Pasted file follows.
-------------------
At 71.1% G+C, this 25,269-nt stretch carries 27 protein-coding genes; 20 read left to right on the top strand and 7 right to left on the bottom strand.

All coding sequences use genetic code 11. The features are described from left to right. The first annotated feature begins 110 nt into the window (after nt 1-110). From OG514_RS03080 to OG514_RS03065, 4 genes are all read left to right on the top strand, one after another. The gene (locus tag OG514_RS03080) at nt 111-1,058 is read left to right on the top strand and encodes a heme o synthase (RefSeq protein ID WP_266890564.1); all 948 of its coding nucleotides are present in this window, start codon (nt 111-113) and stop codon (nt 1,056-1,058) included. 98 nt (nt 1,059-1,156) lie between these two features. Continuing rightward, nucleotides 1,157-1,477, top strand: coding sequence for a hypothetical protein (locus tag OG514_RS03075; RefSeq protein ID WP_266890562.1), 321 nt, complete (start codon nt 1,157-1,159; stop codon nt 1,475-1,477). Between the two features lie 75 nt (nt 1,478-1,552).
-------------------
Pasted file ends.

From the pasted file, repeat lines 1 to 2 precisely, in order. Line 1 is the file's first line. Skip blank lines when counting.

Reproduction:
At 71.1% G+C, this 25,269-nt stretch carries 27 protein-coding genes; 20 read left to right on the top strand and 7 right to left on the bottom strand.

All coding sequences use genetic code 11. The features are described from left to right. The first annotated feature begins 110 nt into the window (after nt 1-110). From OG514_RS03080 to OG514_RS03065, 4 genes are all read left to right on the top strand, one after another. The gene (locus tag OG514_RS03080) at nt 111-1,058 is read left to right on the top strand and encodes a heme o synthase (RefSeq protein ID WP_266890564.1); all 948 of its coding nucleotides are present in this window, start codon (nt 111-113) and stop codon (nt 1,056-1,058) included. 98 nt (nt 1,059-1,156) lie between these two features. Continuing rightward, nucleotides 1,157-1,477, top strand: coding sequence for a hypothetical protein (locus tag OG514_RS03075; RefSeq protein ID WP_266890562.1), 321 nt, complete (start codon nt 1,157-1,159; stop codon nt 1,475-1,477). Between the two features lie 75 nt (nt 1,478-1,552).